KDE Frameworks following KDE 4.7 but not applications or
workspaces. What are Frameworks? That's what is currently referred to as
kdelibs, kde-runtime, kdepimlibs, kdepim-runtime, and kdesupport —
essentially the core libraries for KDE user interface elements that are not
provided by Qt. These are the libraries used by major KDE applications like the KDE Addressbook, KMail, and Dolphin.
Kügler also says that this will not only make it easier for
developers to use KDE Frameworks, but also lower the barrier for contributions to KDE, as well as making Frameworks more suitable for mobile devices. Seigo also emphasized the benefits for using KDE Frameworks on mobile devices such as phones, tablets, and set-top devices: "We want to make it possible that an application developer can use [just one component like Solid] a la carte with a clear set of dependencies."
What Frameworks will be
According to Kevin
Ottens, the libraries will be sorted in two categories: the Framework
type and into Tiers based on the level of dependencies. The Framework types will be Solutions, OS integration, and functional Qt
Addons. Solutions would include a full technology like the Akonadi personal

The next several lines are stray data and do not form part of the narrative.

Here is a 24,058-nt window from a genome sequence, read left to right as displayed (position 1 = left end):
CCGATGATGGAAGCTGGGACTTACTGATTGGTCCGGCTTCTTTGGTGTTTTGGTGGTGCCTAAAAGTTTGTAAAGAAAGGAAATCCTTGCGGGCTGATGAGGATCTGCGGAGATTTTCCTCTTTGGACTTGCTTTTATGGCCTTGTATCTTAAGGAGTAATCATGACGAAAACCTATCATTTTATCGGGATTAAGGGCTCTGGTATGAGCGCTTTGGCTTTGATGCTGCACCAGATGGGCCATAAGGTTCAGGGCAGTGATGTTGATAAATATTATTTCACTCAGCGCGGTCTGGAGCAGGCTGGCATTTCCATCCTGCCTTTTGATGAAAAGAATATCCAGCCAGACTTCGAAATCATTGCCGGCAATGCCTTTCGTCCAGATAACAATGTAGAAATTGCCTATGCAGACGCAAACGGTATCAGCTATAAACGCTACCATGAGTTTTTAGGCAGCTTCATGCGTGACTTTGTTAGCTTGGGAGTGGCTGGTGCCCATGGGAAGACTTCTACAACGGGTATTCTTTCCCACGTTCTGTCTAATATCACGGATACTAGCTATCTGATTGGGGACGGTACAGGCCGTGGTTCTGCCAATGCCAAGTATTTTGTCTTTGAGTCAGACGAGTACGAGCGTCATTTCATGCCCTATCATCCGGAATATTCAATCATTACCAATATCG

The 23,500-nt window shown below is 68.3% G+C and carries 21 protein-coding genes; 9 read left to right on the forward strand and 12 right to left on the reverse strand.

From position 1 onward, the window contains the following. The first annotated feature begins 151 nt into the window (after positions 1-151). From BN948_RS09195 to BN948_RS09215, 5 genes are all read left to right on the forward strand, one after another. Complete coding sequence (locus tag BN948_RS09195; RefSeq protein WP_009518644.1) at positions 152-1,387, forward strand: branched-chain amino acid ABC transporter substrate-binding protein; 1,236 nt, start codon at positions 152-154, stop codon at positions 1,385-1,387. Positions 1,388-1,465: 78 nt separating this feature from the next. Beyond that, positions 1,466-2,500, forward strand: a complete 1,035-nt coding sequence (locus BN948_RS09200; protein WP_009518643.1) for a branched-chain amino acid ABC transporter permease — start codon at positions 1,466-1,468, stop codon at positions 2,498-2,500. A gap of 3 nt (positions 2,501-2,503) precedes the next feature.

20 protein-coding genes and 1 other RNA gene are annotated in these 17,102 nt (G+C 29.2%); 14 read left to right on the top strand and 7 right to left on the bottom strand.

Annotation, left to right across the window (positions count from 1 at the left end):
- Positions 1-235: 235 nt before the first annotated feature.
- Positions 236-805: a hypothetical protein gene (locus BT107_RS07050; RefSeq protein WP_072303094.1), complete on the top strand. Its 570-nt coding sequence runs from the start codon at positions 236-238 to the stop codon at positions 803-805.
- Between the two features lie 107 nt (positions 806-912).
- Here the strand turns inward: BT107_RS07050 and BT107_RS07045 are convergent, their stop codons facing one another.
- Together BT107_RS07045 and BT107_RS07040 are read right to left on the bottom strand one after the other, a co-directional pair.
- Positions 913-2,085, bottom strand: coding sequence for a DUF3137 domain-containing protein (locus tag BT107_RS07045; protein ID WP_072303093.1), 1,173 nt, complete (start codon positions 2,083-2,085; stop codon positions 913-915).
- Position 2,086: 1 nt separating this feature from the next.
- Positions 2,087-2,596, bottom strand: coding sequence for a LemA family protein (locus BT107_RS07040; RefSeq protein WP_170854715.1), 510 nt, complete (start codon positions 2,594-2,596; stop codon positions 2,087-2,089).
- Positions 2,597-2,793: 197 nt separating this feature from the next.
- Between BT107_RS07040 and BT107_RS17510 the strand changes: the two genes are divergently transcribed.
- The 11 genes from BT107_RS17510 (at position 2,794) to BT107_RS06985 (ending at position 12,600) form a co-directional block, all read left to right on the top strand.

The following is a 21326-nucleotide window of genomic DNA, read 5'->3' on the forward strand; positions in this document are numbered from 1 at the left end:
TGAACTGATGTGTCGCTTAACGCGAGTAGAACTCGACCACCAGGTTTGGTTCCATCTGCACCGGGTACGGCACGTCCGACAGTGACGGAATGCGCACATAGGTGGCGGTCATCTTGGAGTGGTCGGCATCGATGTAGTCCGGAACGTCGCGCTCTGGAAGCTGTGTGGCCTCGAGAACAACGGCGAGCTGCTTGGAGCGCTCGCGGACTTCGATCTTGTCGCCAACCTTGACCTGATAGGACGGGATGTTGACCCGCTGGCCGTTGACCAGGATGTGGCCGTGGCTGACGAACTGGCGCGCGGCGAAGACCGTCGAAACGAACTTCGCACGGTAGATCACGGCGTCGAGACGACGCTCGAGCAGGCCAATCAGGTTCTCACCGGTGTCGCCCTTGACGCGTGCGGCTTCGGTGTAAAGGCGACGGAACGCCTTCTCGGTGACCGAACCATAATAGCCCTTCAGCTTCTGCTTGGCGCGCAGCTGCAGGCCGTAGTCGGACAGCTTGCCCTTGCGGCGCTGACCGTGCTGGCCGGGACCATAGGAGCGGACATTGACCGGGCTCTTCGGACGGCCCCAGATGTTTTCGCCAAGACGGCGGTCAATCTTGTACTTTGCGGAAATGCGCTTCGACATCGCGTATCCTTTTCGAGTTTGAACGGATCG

information manager (PIM) or KIO, which provides access to files
stored locally or remotely. Solutions would also have libraries and
dependencies. OS integration Addons would either use a built-in feature for
an OS or implement it directly. The example given by Ottens is libkdatetime
which watches ktimezoned for time zone changes on Linux, but might use the Windows APIs directly. Finally, the functional Addons have no runtime dependencies at all. These would include new libraries like libkcore, which Ottens says "will contain the job classes, handling of command line arguments, text handling classes, file locking, and not much more."
The Frameworks will also be split into Tiers, with the first Tier
depending only on Qt itself, Tier 2 depending on Tier 1 frameworks, and
Tier 3 having dependencies on Tier 1, 2 and other Tier 3 Frameworks. So,
for example, Ottens says that window management would be a Tier 2, OS
integration Framework: "The window management features of kdeui will
be split out into their own library. It will depend on libkgui and Qt,
granting it the Tier 2 label. As it provides integration with the OS which
in particular might require a runtime payload (although not in that
particular case), it is granted the OS Integration label." Ottens
also provides a graph (small version at right, click for a larger version) that visualizes the organization of existing KDE components.
The Frameworks plan also comes with new
rules, or at least more explicit rules, that codify (as Ottens says)
"changes to our habits which already happened a while ago during the
Qt 3 to Qt 4 port." This includes following the license policy,